Nelson said the family felt "tremendous relief" at Robert Wendland's death. Wendland's brother, Michael Hofer, did not return messages left Tuesday.
"They feel Robert's wishes and rights have finally been respected," Nelson said. "They felt this is where he ought to have been for a long time, ... had he lived and died as he wanted to."
Florence Wendland could not be reached for comment.
Siess has frequented the media spotlight, appearing at times with Nelson and Rose Wendland on morning news shows. She has argued the Probate Code is unconstitutional as written and insists Rose Wendland has no right to withdraw the feeding tube that keeps her husband alive.
Rose Wendland said her husband told her shortly before his accident that he would never want to live "as a vegetable." In 1995, she successfully petitioned the courts for permission to authorize removal of his feeding tube, but an anonymous phone call from hospital personnel to Florence Wendland caused a chain reaction of legal events in place the day Wendland died.
Florence Wendland obtained an order to halt the withdrawal of nutrients to her son, sparking a trial to determine Robert Wendland's fate. A San Joaquin County Superior Court judge ruled in Florence Wendland's favor, but a higher court said Judge Robert McNatt erred in his ruling. The matter was taken before the state Supreme Court in May.
Dr. Vincent Fortanasce is the board-certified neurologist for Siess who, after examining Robert Wendland, testified at the trial. He said he tried unsuccessfully to see Wendland earlier last week, at Florence Wendland's request.
He was told Robert Wendland was receiving morphine sulphate, he said, and expressed concern that it was a drug often used for euthanasia.
"If he did have pneumonia and was receiving morphine sulphate, that would suppress his respiration and make him go quicker," Fortanasce said. "That's the last thing you would want to give a patient with pneumonia."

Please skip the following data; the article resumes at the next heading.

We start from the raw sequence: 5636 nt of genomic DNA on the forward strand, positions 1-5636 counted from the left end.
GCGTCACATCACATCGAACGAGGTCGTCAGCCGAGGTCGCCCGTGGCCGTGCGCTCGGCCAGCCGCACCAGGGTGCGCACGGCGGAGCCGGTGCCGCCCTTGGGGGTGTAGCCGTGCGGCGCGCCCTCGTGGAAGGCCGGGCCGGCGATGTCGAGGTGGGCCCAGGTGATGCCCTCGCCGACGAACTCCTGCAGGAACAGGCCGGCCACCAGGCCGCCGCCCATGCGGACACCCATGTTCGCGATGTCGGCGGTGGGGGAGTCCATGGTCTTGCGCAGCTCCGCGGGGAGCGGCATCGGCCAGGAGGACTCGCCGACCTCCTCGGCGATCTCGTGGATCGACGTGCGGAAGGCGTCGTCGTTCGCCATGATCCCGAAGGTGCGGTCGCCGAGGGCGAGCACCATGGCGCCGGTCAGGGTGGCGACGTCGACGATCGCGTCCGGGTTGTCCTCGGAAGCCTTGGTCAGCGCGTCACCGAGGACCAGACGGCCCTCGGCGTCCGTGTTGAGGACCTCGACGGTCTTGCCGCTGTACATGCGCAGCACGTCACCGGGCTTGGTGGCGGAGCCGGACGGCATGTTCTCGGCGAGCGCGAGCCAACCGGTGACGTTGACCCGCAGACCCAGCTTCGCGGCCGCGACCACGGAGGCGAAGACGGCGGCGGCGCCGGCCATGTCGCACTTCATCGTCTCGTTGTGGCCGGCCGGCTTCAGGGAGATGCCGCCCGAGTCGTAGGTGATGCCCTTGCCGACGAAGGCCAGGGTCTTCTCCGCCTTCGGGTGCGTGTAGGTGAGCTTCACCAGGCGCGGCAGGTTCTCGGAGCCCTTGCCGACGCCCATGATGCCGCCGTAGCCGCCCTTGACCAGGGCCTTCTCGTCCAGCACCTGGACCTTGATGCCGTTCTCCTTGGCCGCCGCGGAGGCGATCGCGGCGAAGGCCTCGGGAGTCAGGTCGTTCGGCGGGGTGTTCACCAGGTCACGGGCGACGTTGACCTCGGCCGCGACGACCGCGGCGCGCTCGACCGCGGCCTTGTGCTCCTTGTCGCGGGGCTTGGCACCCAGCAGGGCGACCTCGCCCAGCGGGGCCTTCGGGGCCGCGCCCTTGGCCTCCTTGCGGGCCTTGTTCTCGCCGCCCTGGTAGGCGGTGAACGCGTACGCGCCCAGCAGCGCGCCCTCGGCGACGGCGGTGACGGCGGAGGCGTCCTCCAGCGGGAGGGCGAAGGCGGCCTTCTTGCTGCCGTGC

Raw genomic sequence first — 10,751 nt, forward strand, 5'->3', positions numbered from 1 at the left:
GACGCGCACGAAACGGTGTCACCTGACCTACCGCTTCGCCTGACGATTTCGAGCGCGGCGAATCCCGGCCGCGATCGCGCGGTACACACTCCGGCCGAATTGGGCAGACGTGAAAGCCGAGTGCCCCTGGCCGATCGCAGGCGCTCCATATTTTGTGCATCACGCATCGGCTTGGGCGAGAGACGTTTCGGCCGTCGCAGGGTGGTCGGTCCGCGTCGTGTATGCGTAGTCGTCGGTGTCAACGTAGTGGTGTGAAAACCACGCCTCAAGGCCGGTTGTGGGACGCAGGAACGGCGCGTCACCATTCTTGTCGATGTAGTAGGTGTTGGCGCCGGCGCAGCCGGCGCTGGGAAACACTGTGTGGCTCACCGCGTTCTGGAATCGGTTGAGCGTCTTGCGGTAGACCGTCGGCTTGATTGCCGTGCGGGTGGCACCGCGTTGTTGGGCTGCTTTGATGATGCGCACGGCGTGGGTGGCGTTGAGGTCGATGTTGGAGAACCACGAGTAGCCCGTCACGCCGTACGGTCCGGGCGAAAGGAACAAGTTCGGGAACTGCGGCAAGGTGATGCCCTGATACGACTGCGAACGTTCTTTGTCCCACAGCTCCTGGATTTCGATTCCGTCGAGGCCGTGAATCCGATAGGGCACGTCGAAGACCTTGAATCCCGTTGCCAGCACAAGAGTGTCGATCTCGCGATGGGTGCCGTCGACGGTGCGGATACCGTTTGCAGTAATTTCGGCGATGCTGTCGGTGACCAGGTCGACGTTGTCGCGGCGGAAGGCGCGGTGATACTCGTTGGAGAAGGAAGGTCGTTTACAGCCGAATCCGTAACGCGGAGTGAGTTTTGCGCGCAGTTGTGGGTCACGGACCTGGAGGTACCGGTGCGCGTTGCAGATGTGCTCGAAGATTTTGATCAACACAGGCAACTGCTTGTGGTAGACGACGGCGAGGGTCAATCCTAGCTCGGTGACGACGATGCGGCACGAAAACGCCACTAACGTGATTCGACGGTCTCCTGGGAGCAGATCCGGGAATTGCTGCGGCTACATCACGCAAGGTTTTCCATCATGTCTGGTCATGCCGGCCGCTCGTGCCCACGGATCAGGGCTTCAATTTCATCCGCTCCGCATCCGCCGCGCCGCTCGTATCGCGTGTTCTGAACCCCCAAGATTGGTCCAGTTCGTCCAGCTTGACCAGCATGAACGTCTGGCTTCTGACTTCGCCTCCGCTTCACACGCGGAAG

Following the Supreme Court arguments, Rose Wendland said she grieved for what her husband had missed since the night of his accident.
"He missed our daughter's graduation from college," she said, surrounded by her family, her attorneys and a crush of media from both state and national organizations. "He missed our son's 16th birthday. He missed our (younger) daughter going to UC Davis. We thought (death) only happens to old people."
And she took fierce issue with those who suggested she had ulterior motives for wanting her husband's life to end.
"You think I wouldn't want him back?" she asked. "I'm fighting for his wishes, because that's all I can do for him."
With Robert Wendland's death, it remains to be seen whether the state's highest court will go forward and issue a ruling that clarifies the part of the Probate Code which Wendland's relatives fought over for more than five years.
The code requires conservators show through a preponderance of evidence that they have consulted medical experts and are acting in good faith on the conservatee's behalf. Siess had argued for a higher level of proof. She also argued the code, as written, is unconstitutional because it infringes upon one's right to life.
John Sims, professor of law at University of the Pacific's McGeorge School of Law in Sacramento, said the court could decide to rule since the issue is likely to come up again. But if the court decides it makes no sense to rule on this case, it could be over.
"(The court) is now aware that no matter what it says in that case it won't make any difference at all to parties involved in the case, so the question is should a court plunge ahead and make a decision to clean up the law?" Sims said. "Deep down, my suspicion is that court will be reluctant to render a decision since it would depend on the particular circumstances of this case."
Record staff writers Audrey Cooper and Neil Gonzales and the Los Angeles Times contributed to this report.
* To reach reporter Linda Hughes-Kirchubel, phone 546-8297 or e-mail firstname.lastname@example.org